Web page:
Mary Ostyn has been married for 25 years to the guy she met in math class at age 17. I have kids in college, high school, junior high, grade school, and preschool, 10 altogether. Six of her children arrived via adoption, 2 from Korea and 4 from Ethiopia.She homeschools, gardens, cooks, budget-stretches and takes pictures obsessively. Also she writes. Her 200-recipe cookbook/ shopping guide Family Feasts for $75 a Week came out in September, 2009. She also wrote A Sane Woman’s Guide to Raising a Large Family which came out in March, 2009. If she had to describe her blog in one sentence, she’d say it is about making the most of your resources so that you can have the greatest impact possible on the world around you, beginning, of course, with family. Visit her site Owlhaven soon!

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The Wrong Diagnosis

Several months ago, I took Evangeline, our adopted daughter from Ukraine, five years old, diagnosed with Down syndrome, to a developmental pediatrician.

“I heard this doctor is good at what he does, and I want his opinion about Evie’s lack of development since she’s been home from Ukraine,” I affirmed rather loudly to my husband Sergei in an effort to hide that really, I was taking Evangeline to this doctor for a second opinion.

A year ago, Evie was evaluated at the Erikson Institute here in Chicago for Autism. At the time, her main activities included rocking back and forth, sitting on her bed, and looking at a light-up toy. Her eye contact was sporadic at best, and she could not tolerate textured food nor touch (unless it was rough housing). I was certain we would come home with a dual diagnosis of ASD (autism spectrum disorder) and Down syndrome because almost every time I reached out to my beautiful blond little girl, my hand would get slapped.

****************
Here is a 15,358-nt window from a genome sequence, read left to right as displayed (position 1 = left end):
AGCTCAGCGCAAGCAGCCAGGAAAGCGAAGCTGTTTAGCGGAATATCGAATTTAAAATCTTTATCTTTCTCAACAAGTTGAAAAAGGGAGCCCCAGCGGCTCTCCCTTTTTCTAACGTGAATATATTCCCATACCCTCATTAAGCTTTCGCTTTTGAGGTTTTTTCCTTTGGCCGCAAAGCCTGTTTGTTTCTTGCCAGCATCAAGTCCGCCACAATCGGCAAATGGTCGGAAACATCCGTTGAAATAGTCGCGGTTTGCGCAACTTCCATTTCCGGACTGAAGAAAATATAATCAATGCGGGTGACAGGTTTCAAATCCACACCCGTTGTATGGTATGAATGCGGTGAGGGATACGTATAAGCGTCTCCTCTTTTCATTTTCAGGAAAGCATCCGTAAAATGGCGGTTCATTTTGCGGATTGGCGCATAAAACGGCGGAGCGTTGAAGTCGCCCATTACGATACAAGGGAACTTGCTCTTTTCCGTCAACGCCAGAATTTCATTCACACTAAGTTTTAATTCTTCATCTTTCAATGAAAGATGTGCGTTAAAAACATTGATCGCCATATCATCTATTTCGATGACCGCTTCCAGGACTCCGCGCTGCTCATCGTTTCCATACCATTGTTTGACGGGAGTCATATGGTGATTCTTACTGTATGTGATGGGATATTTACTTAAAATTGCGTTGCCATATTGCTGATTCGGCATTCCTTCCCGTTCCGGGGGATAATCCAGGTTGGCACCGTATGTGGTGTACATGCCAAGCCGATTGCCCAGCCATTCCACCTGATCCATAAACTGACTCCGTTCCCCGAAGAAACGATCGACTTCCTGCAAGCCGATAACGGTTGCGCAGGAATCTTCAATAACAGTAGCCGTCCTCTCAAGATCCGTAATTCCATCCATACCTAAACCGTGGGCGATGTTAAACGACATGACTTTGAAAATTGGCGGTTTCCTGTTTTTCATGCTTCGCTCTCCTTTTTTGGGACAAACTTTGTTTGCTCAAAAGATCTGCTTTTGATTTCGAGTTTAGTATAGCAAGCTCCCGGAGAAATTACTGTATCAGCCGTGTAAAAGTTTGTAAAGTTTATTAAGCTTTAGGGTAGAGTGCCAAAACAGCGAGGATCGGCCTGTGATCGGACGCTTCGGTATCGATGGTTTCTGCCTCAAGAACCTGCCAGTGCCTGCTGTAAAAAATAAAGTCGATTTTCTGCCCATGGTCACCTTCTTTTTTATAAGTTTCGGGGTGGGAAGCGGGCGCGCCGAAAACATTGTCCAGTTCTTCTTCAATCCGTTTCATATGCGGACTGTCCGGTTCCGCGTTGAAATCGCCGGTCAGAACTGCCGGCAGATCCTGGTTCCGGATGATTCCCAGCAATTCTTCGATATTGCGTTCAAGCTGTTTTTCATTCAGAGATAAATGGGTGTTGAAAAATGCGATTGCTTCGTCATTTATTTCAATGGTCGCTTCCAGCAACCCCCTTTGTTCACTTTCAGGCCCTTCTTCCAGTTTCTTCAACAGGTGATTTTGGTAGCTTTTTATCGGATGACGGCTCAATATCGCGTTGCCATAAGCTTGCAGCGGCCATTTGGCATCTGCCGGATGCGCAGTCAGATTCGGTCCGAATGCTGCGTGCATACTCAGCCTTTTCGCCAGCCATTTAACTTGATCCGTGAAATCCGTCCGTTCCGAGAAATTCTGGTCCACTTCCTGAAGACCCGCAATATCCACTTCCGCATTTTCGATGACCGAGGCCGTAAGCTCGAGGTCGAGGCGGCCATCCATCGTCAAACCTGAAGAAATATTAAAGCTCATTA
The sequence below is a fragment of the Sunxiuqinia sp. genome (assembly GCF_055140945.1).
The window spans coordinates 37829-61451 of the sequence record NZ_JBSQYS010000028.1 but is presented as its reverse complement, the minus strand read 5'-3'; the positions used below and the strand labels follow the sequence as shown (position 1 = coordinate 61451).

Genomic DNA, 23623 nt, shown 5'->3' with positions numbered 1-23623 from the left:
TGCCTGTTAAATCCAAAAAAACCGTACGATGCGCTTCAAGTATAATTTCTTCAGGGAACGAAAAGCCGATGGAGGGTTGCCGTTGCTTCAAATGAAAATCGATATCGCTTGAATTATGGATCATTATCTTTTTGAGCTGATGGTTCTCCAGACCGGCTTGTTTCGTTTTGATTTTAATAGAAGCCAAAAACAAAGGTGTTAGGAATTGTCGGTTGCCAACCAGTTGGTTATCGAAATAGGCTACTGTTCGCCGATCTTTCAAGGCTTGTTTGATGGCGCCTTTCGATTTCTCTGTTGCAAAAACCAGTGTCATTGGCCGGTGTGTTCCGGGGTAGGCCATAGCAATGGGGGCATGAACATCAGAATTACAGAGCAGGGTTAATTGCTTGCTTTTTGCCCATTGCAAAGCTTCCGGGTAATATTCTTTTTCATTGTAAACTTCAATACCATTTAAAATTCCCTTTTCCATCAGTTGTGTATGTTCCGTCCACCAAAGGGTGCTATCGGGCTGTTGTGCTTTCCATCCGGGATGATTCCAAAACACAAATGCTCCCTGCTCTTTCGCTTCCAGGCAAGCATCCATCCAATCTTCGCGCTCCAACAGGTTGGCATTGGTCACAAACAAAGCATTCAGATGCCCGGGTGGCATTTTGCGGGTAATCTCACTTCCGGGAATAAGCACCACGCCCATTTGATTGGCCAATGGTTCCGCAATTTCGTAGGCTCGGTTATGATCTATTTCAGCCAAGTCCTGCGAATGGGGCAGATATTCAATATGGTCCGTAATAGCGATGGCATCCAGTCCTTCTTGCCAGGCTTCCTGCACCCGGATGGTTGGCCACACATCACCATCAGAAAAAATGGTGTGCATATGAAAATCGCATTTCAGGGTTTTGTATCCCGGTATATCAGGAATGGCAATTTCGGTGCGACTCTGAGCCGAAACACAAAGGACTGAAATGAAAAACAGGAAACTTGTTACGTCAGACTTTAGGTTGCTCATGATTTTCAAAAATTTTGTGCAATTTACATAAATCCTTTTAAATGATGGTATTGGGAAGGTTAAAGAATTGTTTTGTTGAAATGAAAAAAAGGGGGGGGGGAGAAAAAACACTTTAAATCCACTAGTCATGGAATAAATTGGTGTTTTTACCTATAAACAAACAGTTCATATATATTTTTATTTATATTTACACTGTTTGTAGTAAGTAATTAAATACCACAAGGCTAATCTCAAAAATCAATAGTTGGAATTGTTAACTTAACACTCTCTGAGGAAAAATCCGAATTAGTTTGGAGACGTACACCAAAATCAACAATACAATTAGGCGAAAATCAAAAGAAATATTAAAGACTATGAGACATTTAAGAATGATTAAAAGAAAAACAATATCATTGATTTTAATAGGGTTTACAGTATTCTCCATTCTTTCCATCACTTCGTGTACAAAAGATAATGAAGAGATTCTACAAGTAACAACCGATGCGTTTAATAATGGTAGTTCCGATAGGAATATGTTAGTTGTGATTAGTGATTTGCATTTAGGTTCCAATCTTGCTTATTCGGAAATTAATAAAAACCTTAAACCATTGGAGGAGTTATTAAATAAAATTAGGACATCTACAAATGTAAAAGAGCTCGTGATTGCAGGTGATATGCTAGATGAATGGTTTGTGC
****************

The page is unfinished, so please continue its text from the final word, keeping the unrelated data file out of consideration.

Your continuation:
After several appointments, Erikson concluded that Evangeline was not on the spectrum but probably suffered from the debilitating effects of orphanage life paired with cognitive and developmental delays that can accompany Down syndrome.

But I wanted an answer.

When the report came in the mail, I opened the letter while sitting on the toilet seat behind a locked bathroom door and cried. On some level, I wanted the dual diagnosis because I wanted answers. I wanted to know why Evie ground her teeth constantly, why she sought out dust and dirt to eat but refused real food. I wanted to know why she scratched her sisters when they tried to hug her, and cried at loud noises, and sat off to the side of our lives alone, most days, rocking.

But I did not get a concrete answer. I got a “keep doing what you are doing. Find more therapy opportunities, give her time to bond with your family.” And slowly over the next few weeks, I started to shut down. I found it too painful to try to connect with my daughter. For months, I went through the everyday motions of caring for my family as best I could, all the while holding back from climbing into bed. I no longer attempted to bond with Evie. If she was fine being a part of our family without really being close to me, than maybe, I could live like that too.

And, then I realized something.